The reading material provided on this page for 'Integers' is specifically designed for students in grades 5 to 12. So, let's begin!
1. Integers are a set of whole numbers that include all positive numbers (1, 2, 3, ...), zero (0), and all negative numbers (-1, -2, -3, ...).
2. Integers are a subset of real numbers, which include all rational and irrational numbers. However, unlike real numbers, integers do not include fractions or decimals.
3. Integers can be added, subtracted, multiplied, and divided using mathematical operations. For example, when we add two integers, the result is always an integer. When we subtract two integers, the result may or may not be an integer. When we multiply two integers, the result is always an integer. When we divide two integers, the result may or may not be an integer, depending on whether the division is exact or not.
4. Integers are used in a variety of mathematical and scientific applications, including algebra, number theory, geometry, and physics. They are also used in computer programming and data analysis, where they are used to represent discrete quantities, such as counts, indices, and identifiers
The integers are denoted by the symbol “Z “.
Z = {……-8,-7,-6, -5, -4, -3, -2, -1, 0, 1, 2, 3, 4, 5, 6, 7, 8,……}
The range of integers is from negative infinity to positive infinity.
Now, let us learn about the types of integers!
There are several types of integers based on their value, sign, and properties.
1. Positive integers: These are the integers that are greater than zero, such as 1, 2, 3, 4, and so on.
2. Negative integers: These are the integers that are less than zero, such as -1, -2, -3, -4, and so on.
3. Even integers: These are the integers that are divisible by 2, such as -6, -4, -2, 0, 2, 4, 6, and so on.
4. Odd integers: These are the integers that are not divisible by 2, such as -5, -3, -1, 1, 3, 5, and so on.
5. Prime integers: These are the integers that are only divisible by 1 and themselves, such as 2, 3, 5, 7, 11, 13, and so on.
6. Composite integers: These are integers that are not prime, i.e., they have more than two factors, such as 4, 6, 8, 9, 10, 12, and so on.
Zero is a whole number and it is neither a negative number nor a positive number.
Four basic operations on integers are addition, subtraction, multiplication and division.
1. Addition: The operation of finding the sum of two or more integers.
Example: 3 + (-5) = -2
2. Subtraction: The operation of finding the difference between two integers.
Example: 7 - (-5) = 12
3. Multiplication: The operation of finding the product of two or more integers.
Example: 3 x (-5) = -15
4. Division: The operation of finding the quotient of two integers.
Example: 15 / (-3) = -5
Note: The division of integers may not result in a whole number, so in this case, the result is rounded down to the nearest whole number.
Here are some important properties of integers:
1. Closure property: The sum or product of any two integers is also an integer.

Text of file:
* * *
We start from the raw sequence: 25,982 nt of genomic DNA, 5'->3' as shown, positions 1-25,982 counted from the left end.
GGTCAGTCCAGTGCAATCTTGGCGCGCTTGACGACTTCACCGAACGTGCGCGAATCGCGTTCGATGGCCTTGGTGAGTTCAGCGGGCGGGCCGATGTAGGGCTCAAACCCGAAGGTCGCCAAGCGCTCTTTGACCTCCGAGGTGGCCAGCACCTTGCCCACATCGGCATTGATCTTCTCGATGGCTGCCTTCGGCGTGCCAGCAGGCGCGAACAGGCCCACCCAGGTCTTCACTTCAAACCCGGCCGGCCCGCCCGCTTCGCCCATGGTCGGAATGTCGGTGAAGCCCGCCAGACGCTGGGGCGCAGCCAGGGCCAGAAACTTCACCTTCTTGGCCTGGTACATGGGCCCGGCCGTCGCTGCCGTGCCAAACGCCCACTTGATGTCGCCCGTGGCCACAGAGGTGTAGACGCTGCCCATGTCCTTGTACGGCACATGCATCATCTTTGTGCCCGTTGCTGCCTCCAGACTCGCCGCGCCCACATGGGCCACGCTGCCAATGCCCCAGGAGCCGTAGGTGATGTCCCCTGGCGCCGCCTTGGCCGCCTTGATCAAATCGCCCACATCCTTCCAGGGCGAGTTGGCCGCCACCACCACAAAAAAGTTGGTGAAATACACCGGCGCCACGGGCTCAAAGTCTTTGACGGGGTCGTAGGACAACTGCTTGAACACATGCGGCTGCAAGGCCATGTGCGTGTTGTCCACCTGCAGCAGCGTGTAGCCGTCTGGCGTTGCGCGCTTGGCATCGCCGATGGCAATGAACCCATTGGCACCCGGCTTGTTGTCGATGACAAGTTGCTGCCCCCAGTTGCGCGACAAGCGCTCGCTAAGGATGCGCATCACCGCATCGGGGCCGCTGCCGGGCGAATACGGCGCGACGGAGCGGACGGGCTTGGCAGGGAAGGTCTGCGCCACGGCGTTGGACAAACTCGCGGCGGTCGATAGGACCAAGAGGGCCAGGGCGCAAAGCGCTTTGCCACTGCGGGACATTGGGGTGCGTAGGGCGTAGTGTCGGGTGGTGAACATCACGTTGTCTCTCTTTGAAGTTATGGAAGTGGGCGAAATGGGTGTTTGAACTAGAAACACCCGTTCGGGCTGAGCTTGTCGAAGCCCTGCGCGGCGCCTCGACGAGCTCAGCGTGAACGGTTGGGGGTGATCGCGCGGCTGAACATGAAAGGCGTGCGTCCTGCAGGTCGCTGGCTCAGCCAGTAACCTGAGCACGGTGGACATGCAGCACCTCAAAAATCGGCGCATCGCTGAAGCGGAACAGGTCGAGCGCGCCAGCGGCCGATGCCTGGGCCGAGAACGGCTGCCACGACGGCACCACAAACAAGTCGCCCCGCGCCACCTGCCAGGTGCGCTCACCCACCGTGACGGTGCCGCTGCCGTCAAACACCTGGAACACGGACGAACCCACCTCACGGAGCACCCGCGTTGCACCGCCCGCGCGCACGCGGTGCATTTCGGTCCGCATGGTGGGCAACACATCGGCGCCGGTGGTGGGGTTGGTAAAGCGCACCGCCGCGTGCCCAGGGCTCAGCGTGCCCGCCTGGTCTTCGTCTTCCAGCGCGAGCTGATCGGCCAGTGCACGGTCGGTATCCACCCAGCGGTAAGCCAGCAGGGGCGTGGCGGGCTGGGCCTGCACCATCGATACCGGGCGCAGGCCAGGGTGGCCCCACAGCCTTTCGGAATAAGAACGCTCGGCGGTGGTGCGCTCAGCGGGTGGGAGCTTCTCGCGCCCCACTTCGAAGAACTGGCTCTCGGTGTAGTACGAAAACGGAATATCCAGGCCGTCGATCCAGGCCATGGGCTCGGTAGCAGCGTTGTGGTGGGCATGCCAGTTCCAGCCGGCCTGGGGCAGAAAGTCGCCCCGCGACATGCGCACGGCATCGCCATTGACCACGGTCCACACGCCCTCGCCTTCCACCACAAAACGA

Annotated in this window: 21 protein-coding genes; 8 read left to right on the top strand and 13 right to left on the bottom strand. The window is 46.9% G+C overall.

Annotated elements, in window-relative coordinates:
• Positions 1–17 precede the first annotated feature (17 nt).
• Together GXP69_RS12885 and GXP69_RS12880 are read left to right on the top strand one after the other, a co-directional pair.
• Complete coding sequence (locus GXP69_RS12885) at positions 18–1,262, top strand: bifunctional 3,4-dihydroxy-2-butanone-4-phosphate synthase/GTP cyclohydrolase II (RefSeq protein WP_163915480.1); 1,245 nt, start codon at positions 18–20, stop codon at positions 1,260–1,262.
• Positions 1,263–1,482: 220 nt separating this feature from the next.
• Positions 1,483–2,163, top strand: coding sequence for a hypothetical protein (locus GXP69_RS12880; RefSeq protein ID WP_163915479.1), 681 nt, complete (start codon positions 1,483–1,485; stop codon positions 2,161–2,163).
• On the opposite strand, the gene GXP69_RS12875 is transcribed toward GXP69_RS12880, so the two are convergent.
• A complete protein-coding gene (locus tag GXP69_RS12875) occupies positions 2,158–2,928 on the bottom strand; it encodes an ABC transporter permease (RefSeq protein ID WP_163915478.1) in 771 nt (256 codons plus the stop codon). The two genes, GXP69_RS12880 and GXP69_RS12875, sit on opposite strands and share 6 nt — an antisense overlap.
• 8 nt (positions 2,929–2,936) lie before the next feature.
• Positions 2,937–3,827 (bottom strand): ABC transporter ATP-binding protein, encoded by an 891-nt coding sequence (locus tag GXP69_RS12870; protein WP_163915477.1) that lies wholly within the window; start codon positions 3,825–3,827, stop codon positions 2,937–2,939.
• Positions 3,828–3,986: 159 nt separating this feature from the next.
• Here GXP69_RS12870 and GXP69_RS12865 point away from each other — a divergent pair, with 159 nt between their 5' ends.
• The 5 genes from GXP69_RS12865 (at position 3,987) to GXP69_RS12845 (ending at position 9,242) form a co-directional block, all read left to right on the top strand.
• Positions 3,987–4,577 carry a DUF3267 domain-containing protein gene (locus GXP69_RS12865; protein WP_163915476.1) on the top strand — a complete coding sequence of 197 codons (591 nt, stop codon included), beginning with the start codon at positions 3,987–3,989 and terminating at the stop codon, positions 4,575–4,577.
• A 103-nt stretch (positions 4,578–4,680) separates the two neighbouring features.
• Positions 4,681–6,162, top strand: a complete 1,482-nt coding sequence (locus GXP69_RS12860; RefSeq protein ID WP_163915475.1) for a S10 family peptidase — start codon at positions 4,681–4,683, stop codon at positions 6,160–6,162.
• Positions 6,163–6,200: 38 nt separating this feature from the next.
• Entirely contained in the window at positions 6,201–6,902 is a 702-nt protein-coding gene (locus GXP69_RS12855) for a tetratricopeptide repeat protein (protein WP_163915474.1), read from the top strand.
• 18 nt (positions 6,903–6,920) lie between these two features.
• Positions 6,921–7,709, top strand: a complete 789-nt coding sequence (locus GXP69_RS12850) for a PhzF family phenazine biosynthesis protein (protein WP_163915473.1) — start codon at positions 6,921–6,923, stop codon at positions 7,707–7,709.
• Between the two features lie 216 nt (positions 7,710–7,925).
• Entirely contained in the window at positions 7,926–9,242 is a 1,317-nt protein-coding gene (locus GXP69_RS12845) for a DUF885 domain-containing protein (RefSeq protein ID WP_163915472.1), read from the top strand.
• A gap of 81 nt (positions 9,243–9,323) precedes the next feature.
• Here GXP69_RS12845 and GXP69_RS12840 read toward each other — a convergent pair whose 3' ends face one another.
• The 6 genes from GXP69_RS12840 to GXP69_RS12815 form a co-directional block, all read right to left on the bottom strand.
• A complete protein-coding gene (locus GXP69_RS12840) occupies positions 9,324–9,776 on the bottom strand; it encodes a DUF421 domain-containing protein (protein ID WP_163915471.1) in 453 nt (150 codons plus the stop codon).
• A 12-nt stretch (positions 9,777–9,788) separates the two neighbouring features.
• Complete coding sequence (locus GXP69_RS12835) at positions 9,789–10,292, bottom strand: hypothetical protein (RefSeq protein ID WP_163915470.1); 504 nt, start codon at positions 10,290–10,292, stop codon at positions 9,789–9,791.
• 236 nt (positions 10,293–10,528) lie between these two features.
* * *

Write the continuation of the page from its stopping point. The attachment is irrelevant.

Example: 5 - 4 = 1
-5 x (-3) = 15
The numbers thus obtained are integers.
2. Associative property: The sum or product of integers is associative, meaning that changing the grouping of the integers being summed or multiplied does not change the result.
Example: (a + b) + c = a + (b + c)
(a x b) x c = a x (b x c)
Where a, b, and c are integers.
Example: (2 + 3) + 4 = 2 + (3 + 4) = 9
(2 x 3) x 4 = 2 x (3 x 4) = 24
The grouping of numbers will not change the result.
3. Commutative property: The sum or product of integers is commutative, meaning that changing the order of the integers being summed or multiplied does not change the result.
Example: a + b = b + a
a x b = b x a
Where a and b are integers.
Example: 2 + 7 = 7 + 2 = 9
2 x 7 = 7 x 2 = 14
4. Identity property: The sum of 0 and any integer is that integer, and the product of 1 and any integer is that integer.
Example: 5 + 0 = 5
8 x 1 = 8
5. Inverse property: Every integer has an additive inverse (i.e., a negative integer that, when added to the original integer, results in 0).
Example: 3 + (-3) = 0
6. Distributive property: The product of an integer and a sum or difference of integers is equal to the sum or difference of the products of the integer and each individual term.
a x (b + c) = a x b + a x c
a x (b - c) = a x b - a x c
Where a, b and c are integers.
Example: 4 x (5 + 2) = (4 x 5) + (4 x 2) = 28
This can be summarised in the form of table given below:
1. The product of two integers is always an integer.
2. The product of a positive integer and a negative integer is always a negative integer.
3. The product of two negative integers is always a positive integer.
4. The product of zero and any integer is always zero.
5. The product of any integer and one is always the original integer.
6. The order of multiplication does not matter, meaning that a x b = b x a.
7. The distributive property applies, meaning that a(b + c) = ab + ac.
8. The product of a fraction and an integer is always a fraction.
9. The product of two fractions is always a fraction.
10. The product of a decimal and an integer is always a decimal.
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